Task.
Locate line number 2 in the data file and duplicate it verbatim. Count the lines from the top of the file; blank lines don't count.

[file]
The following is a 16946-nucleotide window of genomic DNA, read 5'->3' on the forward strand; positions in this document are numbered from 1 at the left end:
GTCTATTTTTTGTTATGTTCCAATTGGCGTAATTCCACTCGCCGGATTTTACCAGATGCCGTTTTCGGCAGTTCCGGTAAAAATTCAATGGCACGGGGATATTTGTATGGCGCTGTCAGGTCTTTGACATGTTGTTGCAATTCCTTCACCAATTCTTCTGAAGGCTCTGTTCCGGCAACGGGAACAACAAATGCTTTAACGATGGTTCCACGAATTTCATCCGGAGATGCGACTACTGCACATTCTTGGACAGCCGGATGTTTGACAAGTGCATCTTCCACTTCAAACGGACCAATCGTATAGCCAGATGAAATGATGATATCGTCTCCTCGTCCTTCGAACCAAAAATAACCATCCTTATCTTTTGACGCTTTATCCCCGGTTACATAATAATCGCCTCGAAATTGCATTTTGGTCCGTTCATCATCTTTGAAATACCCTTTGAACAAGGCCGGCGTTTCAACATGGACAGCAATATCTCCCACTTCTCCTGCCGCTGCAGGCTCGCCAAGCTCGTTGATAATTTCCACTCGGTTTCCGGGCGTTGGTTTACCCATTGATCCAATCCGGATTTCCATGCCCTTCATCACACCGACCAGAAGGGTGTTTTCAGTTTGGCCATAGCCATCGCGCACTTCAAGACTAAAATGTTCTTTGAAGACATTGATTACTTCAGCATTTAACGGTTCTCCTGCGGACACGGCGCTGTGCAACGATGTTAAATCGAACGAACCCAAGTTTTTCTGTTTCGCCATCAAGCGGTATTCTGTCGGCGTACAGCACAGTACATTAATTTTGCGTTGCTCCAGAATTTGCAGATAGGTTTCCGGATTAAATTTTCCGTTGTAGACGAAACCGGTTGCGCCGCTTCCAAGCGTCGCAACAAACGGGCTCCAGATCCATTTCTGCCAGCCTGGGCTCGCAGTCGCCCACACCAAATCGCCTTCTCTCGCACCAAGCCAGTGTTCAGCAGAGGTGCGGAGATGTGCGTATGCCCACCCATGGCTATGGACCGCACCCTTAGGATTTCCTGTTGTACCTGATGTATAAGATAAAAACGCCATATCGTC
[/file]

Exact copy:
GTCTATTTTTTGTTATGTTCCAATTGGCGTAATTCCACTCGCCGGATTTTACCAGATGCCGTTTTCGGCAGTTCCGGTAAAAATTCAATGGCACGGGGATATTTGTATGGCGCTGTCAGGTCTTTGACATGTTGTTGCAATTCCTTCACCAATTCTTCTGAAGGCTCTGTTCCGGCAACGGGAACAACAAATGCTTTAACGATGGTTCCACGAATTTCATCCGGAGATGCGACTACTGCACATTCTTGGACAGCCGGATGTTTGACAAGTGCATCTTCCACTTCAAACGGACCAATCGTATAGCCAGATGAAATGATGATATCGTCTCCTCGTCCTTCGAACCAAAAATAACCATCCTTATCTTTTGACGCTTTATCCCCGGTTACATAATAATCGCCTCGAAATTGCATTTTGGTCCGTTCATCATCTTTGAAATACCCTTTGAACAAGGCCGGCGTTTCAACATGGACAGCAATATCTCCCACTTCTCCTGCCGCTGCAGGCTCGCCAAGCTCGTTGATAATTTCCACTCGGTTTCCGGGCGTTGGTTTACCCATTGATCCAATCCGGATTTCCATGCCCTTCATCACACCGACCAGAAGGGTGTTTTCAGTTTGGCCATAGCCATCGCGCACTTCAAGACTAAAATGTTCTTTGAAGACATTGATTACTTCAGCATTTAACGGTTCTCCTGCGGACACGGCGCTGTGCAACGATGTTAAATCGAACGAACCCAAGTTTTTCTGTTTCGCCATCAAGCGGTATTCTGTCGGCGTACAGCACAGTACATTAATTTTGCGTTGCTCCAGAATTTGCAGATAGGTTTCCGGATTAAATTTTCCGTTGTAGACGAAACCGGTTGCGCCGCTTCCAAGCGTCGCAACAAACGGGCTCCAGATCCATTTCTGCCAGCCTGGGCTCGCAGTCGCCCACACCAAATCGCCTTCTCTCGCACCAAGCCAGTGTTCAGCAGAGGTGCGGAGATGTGCGTATGCCCACCCATGGCTATGGACCGCACCCTTAGGATTTCCTGTTGTACCTGATGTATAAGATAAAAACGCCATATCGTC